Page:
This short film from the late 1960s depicts a rug-making cooperative organized by the Sioux women of the Standing Buffalo Reserve in the Qu’Appelle Valley of southern Saskatchewan. The members of this band are descended from a tribe that migrated from Minnesota during armed clashes over a hundred years ago. The Sioux, noted for their distinctive, colourful designs, show off their handicraft in great detail.
In this acclaimed 1994 documentary, Loretta Todd, a leading figure in Indigenous cinema in Canada, profiles four contemporary female artists—Doreen Jensen, Rena Point Bolton, Jane Ash Poitras and Joane Cardinal-Schubert—who seek to find a continuum from traditional to contemporary forms of expression. Each artist reveals her practice and journey in her own words. The film is a moving testimony to the vital role Indigenous women play in nurturing Indigenous cultures.
In this short from the Canada Vignettes series, the Earl of Caledon of Tyrone, Ireland, acquires an elegantly tailored deerskin coat. The coat is trimmed with fringe and brightly dyed porcupine quill embroidery, in a fashion popularized by the Métis.
This short documentary takes a fascinating look at the meaning behind some Indigenous masks from the North Pacific coast. Our guide is professor Claude Levi-Strauss of Paris, a world-renowned anthropologist and authority on the structural analysis of myth. He explains the significant features of 3 masks, and the stories behind them, while also visiting an Indigenous carver on Vancouver Island.
Alexis Ladouceur's life has the tranquility of his surroundings and he belongs to the lake as much as the fish he lifts from the net or the flight of ducks arrowing over the reeds. By contrast, his brother, who farms nearby, seems of a different world. The film reflects the past story of the Métis, people of mixed French and First Nations' heritage, and the life of their communities.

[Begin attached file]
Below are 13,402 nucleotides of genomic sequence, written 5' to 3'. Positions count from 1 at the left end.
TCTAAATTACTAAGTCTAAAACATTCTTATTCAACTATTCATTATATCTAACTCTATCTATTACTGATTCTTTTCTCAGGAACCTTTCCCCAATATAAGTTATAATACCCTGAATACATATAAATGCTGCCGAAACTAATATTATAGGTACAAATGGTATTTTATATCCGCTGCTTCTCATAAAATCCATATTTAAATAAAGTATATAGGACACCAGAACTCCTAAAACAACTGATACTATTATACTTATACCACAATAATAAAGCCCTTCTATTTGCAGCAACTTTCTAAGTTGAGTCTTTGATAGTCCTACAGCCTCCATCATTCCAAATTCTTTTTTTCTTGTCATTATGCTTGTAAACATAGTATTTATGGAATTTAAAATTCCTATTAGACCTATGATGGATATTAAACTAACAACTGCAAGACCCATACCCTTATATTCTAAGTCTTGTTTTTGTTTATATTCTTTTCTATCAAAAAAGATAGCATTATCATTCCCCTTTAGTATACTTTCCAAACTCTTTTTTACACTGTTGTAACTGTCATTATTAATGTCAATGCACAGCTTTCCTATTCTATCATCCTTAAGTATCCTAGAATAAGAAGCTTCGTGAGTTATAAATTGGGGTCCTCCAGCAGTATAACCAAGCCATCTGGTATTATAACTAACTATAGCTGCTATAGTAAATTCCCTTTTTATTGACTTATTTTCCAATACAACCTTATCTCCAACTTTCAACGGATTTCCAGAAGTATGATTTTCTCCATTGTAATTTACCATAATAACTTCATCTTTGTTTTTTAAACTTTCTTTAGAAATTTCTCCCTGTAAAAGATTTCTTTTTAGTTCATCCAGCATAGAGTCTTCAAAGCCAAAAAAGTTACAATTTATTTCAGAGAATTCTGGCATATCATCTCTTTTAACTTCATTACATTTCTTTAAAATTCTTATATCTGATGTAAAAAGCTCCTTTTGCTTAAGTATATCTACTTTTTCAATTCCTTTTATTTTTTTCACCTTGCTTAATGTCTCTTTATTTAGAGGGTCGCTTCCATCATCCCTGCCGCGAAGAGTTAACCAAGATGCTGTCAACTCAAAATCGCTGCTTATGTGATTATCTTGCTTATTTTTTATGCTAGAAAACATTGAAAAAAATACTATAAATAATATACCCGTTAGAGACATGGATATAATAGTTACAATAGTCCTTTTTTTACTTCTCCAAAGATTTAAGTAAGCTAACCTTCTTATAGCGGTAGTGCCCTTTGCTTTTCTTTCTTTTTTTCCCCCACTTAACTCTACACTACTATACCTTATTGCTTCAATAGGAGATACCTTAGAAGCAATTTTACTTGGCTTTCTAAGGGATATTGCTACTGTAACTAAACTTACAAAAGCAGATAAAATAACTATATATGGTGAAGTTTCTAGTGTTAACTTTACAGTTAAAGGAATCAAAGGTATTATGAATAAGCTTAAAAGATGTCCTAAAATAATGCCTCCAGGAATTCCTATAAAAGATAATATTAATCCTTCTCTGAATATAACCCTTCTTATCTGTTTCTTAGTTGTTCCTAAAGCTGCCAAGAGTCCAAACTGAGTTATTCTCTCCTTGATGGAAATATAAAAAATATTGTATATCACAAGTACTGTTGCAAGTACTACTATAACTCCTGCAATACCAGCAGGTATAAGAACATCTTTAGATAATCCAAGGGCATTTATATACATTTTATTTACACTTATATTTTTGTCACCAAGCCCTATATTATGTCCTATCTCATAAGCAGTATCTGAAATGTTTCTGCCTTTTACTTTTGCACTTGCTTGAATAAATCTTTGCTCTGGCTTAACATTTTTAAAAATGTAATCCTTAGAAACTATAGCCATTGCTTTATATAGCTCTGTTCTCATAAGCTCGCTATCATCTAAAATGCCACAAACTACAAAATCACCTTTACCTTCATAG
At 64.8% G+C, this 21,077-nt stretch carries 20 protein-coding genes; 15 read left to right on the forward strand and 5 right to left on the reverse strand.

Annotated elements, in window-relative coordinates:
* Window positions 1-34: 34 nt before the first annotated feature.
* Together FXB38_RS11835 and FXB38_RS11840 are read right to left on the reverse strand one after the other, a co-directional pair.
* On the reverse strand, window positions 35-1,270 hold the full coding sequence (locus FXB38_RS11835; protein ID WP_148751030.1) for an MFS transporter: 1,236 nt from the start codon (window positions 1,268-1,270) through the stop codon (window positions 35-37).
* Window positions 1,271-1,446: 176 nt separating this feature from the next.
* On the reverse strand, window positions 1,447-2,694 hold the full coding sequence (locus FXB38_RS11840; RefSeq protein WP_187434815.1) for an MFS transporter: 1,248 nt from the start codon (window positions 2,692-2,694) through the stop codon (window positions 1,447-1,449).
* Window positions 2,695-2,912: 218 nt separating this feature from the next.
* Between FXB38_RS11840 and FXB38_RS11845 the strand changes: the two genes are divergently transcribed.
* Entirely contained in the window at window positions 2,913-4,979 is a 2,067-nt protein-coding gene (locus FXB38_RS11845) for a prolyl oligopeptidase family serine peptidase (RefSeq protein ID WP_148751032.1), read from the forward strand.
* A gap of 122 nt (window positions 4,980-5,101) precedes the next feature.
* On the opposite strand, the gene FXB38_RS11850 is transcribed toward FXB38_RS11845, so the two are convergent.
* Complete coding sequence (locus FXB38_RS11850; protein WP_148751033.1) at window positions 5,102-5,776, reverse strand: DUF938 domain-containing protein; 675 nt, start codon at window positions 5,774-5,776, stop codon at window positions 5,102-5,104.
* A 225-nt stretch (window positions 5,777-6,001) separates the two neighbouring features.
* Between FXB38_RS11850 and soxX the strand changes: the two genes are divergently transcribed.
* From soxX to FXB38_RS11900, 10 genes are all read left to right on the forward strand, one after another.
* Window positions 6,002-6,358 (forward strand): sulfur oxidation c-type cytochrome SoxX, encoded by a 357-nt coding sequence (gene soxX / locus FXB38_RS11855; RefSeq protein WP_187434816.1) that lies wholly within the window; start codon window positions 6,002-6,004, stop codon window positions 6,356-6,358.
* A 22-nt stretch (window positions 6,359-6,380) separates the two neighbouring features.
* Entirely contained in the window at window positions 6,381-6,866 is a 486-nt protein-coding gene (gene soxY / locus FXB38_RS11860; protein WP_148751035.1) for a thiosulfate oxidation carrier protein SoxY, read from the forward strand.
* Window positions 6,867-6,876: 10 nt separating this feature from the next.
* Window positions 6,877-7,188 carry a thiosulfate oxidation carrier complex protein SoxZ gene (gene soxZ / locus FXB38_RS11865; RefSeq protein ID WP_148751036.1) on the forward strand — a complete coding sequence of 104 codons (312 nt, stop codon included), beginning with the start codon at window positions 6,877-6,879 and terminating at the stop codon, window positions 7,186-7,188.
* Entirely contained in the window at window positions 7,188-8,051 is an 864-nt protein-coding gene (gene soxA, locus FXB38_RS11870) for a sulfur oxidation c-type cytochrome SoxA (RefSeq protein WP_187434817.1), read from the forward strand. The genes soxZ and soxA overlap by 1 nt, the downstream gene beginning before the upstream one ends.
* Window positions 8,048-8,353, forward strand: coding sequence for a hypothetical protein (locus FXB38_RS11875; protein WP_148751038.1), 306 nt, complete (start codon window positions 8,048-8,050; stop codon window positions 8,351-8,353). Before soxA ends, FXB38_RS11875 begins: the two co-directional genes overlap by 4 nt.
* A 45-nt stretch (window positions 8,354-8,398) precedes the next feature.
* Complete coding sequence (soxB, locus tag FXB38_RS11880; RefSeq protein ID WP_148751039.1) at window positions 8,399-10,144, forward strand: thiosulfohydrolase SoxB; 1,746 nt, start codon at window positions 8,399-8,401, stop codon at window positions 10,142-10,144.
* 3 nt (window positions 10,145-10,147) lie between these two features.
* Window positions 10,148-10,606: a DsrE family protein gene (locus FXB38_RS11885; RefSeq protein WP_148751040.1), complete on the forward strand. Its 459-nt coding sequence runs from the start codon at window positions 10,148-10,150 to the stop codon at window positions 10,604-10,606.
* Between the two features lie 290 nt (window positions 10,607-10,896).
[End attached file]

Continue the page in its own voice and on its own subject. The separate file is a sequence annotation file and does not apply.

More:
In this feature-length documentary from Alanis Obomsawin, the filmmaker returns to the village where she was raised to craft a lyrical account of her own people. After decades of tirelessly recording others' stories, she focuses this film on her own.
This short documentary is a portrait of Ulayok Kaviok, one of the last of a generation of Inuit, born and bred on the land. Ulayok and her family, like many Inuit today, strive to balance 2 very different worlds. Her skills in making the sealskin boots called kamik may soon be lost in the cultural transformation overtaking her community. Kamik offers a glimpse of those universes and the thread one woman weaves between them.
This short documentary follows Gabe Etchinelle as builds a mooseskin boat as a tribute to an earlier way of life, where the Shotah Dene people would use a mooseskin boats and transport their families and cargo down mountain rivers to trading settlements throughout the Northwest Territories.
A series of still images follows master Stl’atl’imx (Líl̓wat) basket maker Mathilda Jim, from the harvesting of materials to the creation of a functional work of art. Told in the Lil̓wat7úl language, this short documentary evokes the powerful connection between language, knowledge and culture.
This short is part of the L’il’wata series. In the early 1970s, at the outset of her documentary career, Alanis Obomsawin visited the Stl’atl’imx (Líl̓wat) Nation, an Interior Salish First Nation in British Columbia, and created a series of shorts that provide personal narratives about their culture, histories and knowledge.
This documentary shows how a canoe is built the old way. César Newashish, a 67-year-old Atikamekw of the Manawan Reserve north of Montreal, uses only birchbark, cedar splints, spruce roots and gum. Building a canoe solely from the materials that the forest provides may become a lost art, even among the Indigenous peoples whose traditional craft it is. The film is without commentary but text frames appear on the screen in Cree, French and English.